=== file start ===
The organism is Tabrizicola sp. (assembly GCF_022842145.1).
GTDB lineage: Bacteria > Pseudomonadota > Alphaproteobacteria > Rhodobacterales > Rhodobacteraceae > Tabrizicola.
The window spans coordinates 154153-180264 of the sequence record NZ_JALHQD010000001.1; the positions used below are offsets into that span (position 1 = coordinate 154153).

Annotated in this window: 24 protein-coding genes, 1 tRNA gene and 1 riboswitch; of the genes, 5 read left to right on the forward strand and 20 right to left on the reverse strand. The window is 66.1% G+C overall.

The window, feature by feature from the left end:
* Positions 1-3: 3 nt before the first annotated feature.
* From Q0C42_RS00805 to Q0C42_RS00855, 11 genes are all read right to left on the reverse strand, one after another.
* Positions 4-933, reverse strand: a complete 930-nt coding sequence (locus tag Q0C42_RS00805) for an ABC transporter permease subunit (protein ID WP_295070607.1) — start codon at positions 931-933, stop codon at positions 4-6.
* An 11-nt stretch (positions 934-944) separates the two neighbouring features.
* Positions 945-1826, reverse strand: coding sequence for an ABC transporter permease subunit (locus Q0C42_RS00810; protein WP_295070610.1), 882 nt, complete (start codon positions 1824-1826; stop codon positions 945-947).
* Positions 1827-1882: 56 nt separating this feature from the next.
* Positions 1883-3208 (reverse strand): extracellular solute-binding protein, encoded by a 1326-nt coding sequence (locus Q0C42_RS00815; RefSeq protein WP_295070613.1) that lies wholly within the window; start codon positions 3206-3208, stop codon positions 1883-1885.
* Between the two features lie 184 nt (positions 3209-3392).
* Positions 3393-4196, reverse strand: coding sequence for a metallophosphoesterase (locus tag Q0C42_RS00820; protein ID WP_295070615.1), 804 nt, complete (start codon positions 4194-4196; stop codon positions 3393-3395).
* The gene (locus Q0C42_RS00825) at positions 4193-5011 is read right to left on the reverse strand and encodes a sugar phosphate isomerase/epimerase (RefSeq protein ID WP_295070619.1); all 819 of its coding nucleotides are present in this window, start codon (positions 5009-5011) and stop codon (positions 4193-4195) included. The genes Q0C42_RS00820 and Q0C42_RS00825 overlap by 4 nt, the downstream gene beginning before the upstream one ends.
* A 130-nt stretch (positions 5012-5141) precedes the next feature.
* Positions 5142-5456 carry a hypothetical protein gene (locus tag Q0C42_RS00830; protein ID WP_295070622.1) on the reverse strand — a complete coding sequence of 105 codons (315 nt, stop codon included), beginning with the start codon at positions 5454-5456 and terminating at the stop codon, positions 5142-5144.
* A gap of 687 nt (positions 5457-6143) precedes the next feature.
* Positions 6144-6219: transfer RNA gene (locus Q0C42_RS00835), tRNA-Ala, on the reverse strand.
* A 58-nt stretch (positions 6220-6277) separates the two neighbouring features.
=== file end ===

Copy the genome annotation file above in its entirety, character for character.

The organism is Tabrizicola sp. (assembly GCF_022842145.1).
GTDB lineage: Bacteria > Pseudomonadota > Alphaproteobacteria > Rhodobacterales > Rhodobacteraceae > Tabrizicola.
The window spans coordinates 154153-180264 of the sequence record NZ_JALHQD010000001.1; the positions used below are offsets into that span (position 1 = coordinate 154153).

Annotated in this window: 24 protein-coding genes, 1 tRNA gene and 1 riboswitch; of the genes, 5 read left to right on the forward strand and 20 right to left on the reverse strand. The window is 66.1% G+C overall.

The window, feature by feature from the left end:
* Positions 1-3: 3 nt before the first annotated feature.
* From Q0C42_RS00805 to Q0C42_RS00855, 11 genes are all read right to left on the reverse strand, one after another.
* Positions 4-933, reverse strand: a complete 930-nt coding sequence (locus tag Q0C42_RS00805) for an ABC transporter permease subunit (protein ID WP_295070607.1) — start codon at positions 931-933, stop codon at positions 4-6.
* An 11-nt stretch (positions 934-944) separates the two neighbouring features.
* Positions 945-1826, reverse strand: coding sequence for an ABC transporter permease subunit (locus Q0C42_RS00810; protein WP_295070610.1), 882 nt, complete (start codon positions 1824-1826; stop codon positions 945-947).
* Positions 1827-1882: 56 nt separating this feature from the next.
* Positions 1883-3208 (reverse strand): extracellular solute-binding protein, encoded by a 1326-nt coding sequence (locus Q0C42_RS00815; RefSeq protein WP_295070613.1) that lies wholly within the window; start codon positions 3206-3208, stop codon positions 1883-1885.
* Between the two features lie 184 nt (positions 3209-3392).
* Positions 3393-4196, reverse strand: coding sequence for a metallophosphoesterase (locus tag Q0C42_RS00820; protein ID WP_295070615.1), 804 nt, complete (start codon positions 4194-4196; stop codon positions 3393-3395).
* The gene (locus Q0C42_RS00825) at positions 4193-5011 is read right to left on the reverse strand and encodes a sugar phosphate isomerase/epimerase (RefSeq protein ID WP_295070619.1); all 819 of its coding nucleotides are present in this window, start codon (positions 5009-5011) and stop codon (positions 4193-4195) included. The genes Q0C42_RS00820 and Q0C42_RS00825 overlap by 4 nt, the downstream gene beginning before the upstream one ends.
* A 130-nt stretch (positions 5012-5141) precedes the next feature.
* Positions 5142-5456 carry a hypothetical protein gene (locus tag Q0C42_RS00830; protein ID WP_295070622.1) on the reverse strand — a complete coding sequence of 105 codons (315 nt, stop codon included), beginning with the start codon at positions 5454-5456 and terminating at the stop codon, positions 5142-5144.
* A gap of 687 nt (positions 5457-6143) precedes the next feature.
* Positions 6144-6219: transfer RNA gene (locus Q0C42_RS00835), tRNA-Ala, on the reverse strand.
* A 58-nt stretch (positions 6220-6277) separates the two neighbouring features.